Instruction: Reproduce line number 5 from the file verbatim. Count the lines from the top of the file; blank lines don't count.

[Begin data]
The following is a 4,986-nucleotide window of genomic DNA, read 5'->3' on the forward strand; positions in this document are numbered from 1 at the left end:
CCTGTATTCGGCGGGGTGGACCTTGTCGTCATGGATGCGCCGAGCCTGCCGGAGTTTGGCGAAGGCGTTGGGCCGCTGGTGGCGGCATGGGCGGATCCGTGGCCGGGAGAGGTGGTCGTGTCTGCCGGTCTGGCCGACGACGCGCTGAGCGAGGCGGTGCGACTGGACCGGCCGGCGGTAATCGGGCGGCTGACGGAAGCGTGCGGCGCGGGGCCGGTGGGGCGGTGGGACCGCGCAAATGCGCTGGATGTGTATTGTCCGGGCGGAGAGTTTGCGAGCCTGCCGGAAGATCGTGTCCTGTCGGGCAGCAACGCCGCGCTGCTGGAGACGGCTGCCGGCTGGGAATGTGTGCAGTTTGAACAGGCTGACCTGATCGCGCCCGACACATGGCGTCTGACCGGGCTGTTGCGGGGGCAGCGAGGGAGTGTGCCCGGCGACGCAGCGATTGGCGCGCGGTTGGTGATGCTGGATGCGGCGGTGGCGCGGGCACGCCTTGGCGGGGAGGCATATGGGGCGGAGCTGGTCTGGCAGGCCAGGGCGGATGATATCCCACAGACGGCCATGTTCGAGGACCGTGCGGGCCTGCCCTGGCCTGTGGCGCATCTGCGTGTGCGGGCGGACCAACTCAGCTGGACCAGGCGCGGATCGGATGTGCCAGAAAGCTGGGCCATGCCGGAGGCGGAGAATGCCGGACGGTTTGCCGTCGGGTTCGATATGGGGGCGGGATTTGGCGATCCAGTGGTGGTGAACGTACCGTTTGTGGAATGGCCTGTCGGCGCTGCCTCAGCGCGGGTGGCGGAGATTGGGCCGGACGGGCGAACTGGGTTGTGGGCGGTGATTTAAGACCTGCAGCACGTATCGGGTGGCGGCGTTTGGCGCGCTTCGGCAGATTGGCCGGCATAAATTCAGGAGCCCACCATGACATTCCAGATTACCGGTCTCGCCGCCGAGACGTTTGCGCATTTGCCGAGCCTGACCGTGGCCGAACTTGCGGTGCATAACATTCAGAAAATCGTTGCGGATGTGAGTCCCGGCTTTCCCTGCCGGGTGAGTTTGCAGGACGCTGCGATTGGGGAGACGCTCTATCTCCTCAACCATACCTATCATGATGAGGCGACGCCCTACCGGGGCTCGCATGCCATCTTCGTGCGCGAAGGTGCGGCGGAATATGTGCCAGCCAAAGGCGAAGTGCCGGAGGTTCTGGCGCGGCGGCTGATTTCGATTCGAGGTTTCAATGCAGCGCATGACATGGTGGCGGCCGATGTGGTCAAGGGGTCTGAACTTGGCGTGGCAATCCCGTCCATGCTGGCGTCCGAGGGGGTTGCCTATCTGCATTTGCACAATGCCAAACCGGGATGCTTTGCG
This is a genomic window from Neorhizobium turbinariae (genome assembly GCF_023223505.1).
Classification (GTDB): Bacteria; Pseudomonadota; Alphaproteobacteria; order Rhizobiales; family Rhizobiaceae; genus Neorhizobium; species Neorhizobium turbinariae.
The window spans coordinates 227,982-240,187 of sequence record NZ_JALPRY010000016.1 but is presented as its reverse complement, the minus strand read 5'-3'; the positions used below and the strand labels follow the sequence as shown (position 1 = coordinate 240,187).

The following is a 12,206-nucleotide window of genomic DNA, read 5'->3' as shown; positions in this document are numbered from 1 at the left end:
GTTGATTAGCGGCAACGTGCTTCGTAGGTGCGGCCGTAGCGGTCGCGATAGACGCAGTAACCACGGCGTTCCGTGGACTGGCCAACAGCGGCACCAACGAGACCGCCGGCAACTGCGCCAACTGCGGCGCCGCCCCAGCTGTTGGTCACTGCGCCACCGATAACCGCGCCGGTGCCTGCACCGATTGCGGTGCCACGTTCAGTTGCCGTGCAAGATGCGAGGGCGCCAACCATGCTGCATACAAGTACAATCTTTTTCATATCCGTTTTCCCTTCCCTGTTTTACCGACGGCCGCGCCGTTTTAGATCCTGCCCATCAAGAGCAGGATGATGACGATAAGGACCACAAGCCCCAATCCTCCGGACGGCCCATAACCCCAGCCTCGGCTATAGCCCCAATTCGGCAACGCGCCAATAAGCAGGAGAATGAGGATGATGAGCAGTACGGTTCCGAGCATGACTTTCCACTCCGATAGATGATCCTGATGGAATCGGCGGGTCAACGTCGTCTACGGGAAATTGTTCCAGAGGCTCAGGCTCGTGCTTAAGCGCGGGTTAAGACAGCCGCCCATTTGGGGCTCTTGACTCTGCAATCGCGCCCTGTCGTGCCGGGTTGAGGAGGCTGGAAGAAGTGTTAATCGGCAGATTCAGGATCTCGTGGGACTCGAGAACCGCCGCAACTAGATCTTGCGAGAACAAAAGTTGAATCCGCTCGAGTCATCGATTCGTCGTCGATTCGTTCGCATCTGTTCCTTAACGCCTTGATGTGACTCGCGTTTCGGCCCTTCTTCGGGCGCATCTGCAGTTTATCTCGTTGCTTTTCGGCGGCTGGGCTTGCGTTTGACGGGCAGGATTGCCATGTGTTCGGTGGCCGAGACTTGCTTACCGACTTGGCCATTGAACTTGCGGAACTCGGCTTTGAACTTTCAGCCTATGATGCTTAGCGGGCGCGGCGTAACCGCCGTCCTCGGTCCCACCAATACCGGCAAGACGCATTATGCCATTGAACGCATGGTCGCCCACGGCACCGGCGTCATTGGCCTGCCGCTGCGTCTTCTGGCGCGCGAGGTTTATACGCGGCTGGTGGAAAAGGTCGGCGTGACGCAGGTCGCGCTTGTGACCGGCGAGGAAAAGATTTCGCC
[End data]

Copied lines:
The window spans coordinates 227,982-240,187 of sequence record NZ_JALPRY010000016.1 but is presented as its reverse complement, the minus strand read 5'-3'; the positions used below and the strand labels follow the sequence as shown (position 1 = coordinate 240,187).